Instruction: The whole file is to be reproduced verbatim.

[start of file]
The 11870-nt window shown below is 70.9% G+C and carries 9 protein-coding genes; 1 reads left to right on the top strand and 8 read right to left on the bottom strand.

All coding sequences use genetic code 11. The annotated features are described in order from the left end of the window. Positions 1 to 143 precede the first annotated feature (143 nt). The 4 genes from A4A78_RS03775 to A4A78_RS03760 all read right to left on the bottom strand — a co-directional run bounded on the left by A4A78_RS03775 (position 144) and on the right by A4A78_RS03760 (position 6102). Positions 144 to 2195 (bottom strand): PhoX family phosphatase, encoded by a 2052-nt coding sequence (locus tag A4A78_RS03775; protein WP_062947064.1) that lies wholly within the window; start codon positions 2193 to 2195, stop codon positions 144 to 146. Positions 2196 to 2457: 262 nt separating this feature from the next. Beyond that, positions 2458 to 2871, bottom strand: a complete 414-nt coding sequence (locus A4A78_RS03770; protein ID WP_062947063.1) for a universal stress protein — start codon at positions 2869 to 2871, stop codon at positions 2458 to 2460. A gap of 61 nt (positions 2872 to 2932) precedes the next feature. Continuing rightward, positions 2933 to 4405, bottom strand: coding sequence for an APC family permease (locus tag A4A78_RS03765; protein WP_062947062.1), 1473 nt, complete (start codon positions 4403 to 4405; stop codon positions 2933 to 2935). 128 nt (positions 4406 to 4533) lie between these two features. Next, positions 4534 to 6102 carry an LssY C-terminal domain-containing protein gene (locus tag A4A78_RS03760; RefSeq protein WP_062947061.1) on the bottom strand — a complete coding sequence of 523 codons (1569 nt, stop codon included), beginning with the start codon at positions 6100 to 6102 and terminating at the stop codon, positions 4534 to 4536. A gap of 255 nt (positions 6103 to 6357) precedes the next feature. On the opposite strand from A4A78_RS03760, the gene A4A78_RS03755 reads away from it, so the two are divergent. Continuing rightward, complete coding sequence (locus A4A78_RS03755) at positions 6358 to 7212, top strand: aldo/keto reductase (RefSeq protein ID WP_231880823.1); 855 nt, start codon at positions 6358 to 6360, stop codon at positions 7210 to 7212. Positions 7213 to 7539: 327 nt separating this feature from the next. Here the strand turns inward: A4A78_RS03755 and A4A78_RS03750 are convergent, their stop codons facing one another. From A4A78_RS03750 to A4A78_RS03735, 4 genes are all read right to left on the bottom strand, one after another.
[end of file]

The 11870-nt window shown below is 70.9% G+C and carries 9 protein-coding genes; 1 reads left to right on the top strand and 8 read right to left on the bottom strand.

All coding sequences use genetic code 11. The annotated features are described in order from the left end of the window. Positions 1 to 143 precede the first annotated feature (143 nt). The 4 genes from A4A78_RS03775 to A4A78_RS03760 all read right to left on the bottom strand — a co-directional run bounded on the left by A4A78_RS03775 (position 144) and on the right by A4A78_RS03760 (position 6102). Positions 144 to 2195 (bottom strand): PhoX family phosphatase, encoded by a 2052-nt coding sequence (locus tag A4A78_RS03775; protein WP_062947064.1) that lies wholly within the window; start codon positions 2193 to 2195, stop codon positions 144 to 146. Positions 2196 to 2457: 262 nt separating this feature from the next. Beyond that, positions 2458 to 2871, bottom strand: a complete 414-nt coding sequence (locus A4A78_RS03770; protein ID WP_062947063.1) for a universal stress protein — start codon at positions 2869 to 2871, stop codon at positions 2458 to 2460. A gap of 61 nt (positions 2872 to 2932) precedes the next feature. Continuing rightward, positions 2933 to 4405, bottom strand: coding sequence for an APC family permease (locus tag A4A78_RS03765; protein WP_062947062.1), 1473 nt, complete (start codon positions 4403 to 4405; stop codon positions 2933 to 2935). 128 nt (positions 4406 to 4533) lie between these two features. Next, positions 4534 to 6102 carry an LssY C-terminal domain-containing protein gene (locus tag A4A78_RS03760; RefSeq protein WP_062947061.1) on the bottom strand — a complete coding sequence of 523 codons (1569 nt, stop codon included), beginning with the start codon at positions 6100 to 6102 and terminating at the stop codon, positions 4534 to 4536. A gap of 255 nt (positions 6103 to 6357) precedes the next feature. On the opposite strand from A4A78_RS03760, the gene A4A78_RS03755 reads away from it, so the two are divergent. Continuing rightward, complete coding sequence (locus A4A78_RS03755) at positions 6358 to 7212, top strand: aldo/keto reductase (RefSeq protein ID WP_231880823.1); 855 nt, start codon at positions 6358 to 6360, stop codon at positions 7210 to 7212. Positions 7213 to 7539: 327 nt separating this feature from the next. Here the strand turns inward: A4A78_RS03755 and A4A78_RS03750 are convergent, their stop codons facing one another. From A4A78_RS03750 to A4A78_RS03735, 4 genes are all read right to left on the bottom strand, one after another.